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By D. C. Rowan (auth.)

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Additional info for Output, Inflation and Growth: An Introduction to Macroeconomics

Sample text

This, on analysis, consists of three propositions: 1. If a tax of 6p per packet is imposed, then cigarette consumption per year will fall by a certain amount; 2. If cigarette consumption falls by this amount, then the incidence of lung cancer will decline; 3. It is desirable that the incidence of lung cancer should decline. Proposition (1) is easily recognisable as a prediction about the way the economic system works. It is a proposition in positive economics. Proposition (2) is similarly a prediction in human biology.

But we have already defined the process of adding to the capital stock as investment. Hence saving and investment, as we have here defined them, are simply two different ways of looking at the same quantity of output. Now this identity between the accounting concepts of savings and investment has, surprisingly enough, caused a lot of confusion. The student should remember (i) that it is an identity which is true by definition; (ii) that it refers to the results of past decisions and does not tell us whether those results were expected or unexpected, wanted or unwanted.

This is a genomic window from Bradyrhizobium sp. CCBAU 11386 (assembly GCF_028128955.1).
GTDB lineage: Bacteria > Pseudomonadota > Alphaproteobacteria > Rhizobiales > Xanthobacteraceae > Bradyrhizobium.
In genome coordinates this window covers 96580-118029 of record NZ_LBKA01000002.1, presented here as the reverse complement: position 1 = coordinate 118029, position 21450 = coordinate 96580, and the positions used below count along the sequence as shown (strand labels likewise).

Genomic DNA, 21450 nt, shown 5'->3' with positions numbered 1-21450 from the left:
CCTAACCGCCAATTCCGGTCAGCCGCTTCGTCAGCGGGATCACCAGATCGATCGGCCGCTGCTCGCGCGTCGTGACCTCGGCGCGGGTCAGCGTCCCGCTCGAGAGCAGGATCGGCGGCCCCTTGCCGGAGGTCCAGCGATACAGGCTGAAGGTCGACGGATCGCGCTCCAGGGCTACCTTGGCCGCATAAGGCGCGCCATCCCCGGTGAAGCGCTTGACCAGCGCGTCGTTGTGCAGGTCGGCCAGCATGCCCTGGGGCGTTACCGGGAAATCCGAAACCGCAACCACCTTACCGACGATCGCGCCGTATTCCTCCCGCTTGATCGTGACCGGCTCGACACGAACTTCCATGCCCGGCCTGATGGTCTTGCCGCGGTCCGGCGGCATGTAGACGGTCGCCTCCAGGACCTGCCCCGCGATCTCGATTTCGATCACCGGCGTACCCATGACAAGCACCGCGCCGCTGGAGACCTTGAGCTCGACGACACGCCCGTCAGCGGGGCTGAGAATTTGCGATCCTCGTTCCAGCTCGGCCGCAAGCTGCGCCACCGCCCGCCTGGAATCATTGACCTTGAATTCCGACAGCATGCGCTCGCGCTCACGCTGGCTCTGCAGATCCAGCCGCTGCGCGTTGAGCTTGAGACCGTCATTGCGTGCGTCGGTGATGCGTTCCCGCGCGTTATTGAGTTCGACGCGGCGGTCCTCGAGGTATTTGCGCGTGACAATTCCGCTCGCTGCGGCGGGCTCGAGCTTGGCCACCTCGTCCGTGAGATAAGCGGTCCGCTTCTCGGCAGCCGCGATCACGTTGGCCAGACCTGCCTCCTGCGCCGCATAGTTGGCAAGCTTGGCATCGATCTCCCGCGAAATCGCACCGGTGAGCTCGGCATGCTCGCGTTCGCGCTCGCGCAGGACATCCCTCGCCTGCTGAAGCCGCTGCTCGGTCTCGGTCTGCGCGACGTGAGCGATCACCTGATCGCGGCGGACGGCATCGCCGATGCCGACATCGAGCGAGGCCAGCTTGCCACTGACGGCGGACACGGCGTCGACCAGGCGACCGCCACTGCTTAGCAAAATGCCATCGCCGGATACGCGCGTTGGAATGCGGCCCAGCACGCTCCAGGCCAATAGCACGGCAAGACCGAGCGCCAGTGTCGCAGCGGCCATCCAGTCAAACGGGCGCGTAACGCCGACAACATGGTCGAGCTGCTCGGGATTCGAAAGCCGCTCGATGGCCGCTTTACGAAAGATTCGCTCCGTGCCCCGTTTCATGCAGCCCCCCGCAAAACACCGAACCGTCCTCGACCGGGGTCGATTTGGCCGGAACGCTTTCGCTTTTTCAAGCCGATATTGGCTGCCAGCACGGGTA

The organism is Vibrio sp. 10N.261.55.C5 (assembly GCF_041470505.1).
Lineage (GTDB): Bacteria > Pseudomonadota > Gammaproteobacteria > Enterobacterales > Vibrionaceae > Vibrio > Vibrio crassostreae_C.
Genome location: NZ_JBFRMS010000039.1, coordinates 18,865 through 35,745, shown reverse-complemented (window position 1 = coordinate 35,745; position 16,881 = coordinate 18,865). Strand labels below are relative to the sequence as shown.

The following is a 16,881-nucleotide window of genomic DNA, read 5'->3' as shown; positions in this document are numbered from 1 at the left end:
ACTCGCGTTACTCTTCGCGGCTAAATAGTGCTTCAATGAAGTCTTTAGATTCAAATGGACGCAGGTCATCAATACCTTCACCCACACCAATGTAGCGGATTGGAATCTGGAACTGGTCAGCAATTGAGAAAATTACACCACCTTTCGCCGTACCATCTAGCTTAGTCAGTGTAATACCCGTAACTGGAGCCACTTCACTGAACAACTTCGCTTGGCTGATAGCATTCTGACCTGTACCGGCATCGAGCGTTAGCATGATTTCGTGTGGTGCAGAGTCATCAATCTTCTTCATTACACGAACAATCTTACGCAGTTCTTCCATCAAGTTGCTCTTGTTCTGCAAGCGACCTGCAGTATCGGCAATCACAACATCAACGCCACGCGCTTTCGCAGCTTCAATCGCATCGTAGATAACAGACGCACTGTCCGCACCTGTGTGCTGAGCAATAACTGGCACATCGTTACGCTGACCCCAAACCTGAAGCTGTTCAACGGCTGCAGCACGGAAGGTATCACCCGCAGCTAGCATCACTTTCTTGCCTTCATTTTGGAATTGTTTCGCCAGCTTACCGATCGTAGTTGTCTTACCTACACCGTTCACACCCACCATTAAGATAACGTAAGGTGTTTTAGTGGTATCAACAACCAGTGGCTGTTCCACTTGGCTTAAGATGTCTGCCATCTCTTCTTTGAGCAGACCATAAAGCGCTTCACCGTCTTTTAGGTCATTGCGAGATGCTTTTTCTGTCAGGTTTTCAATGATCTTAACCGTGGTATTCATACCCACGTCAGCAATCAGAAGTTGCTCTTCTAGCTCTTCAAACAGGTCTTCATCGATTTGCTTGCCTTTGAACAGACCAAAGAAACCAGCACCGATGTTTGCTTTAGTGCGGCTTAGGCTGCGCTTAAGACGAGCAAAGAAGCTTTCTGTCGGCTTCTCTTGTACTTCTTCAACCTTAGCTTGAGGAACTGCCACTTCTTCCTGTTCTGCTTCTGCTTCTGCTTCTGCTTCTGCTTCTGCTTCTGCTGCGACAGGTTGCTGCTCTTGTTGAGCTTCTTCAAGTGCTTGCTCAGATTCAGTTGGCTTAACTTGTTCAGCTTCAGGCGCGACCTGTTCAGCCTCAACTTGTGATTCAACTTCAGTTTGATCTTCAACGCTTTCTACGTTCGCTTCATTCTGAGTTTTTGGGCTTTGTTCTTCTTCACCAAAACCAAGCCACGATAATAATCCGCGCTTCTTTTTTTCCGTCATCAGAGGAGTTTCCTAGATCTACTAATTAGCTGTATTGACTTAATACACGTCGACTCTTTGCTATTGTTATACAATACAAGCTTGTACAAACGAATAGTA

These are important points, for in the accounting sense precisely the same identity holds between demand and supply. This can easily be seen as follows. The value of demand in any period can be defined as the value of purchases on the market, for all that is purchased must be demanded. That is: value of demand = value of purchases The value of supply, on the other hand, must be equal to the value of sales, for all that is sold must be supplied. Hence: value of supply = value of sales Now, since sales= purchases (they are merely two aspects of the same set of transactions), demand must equal supply, by definition.

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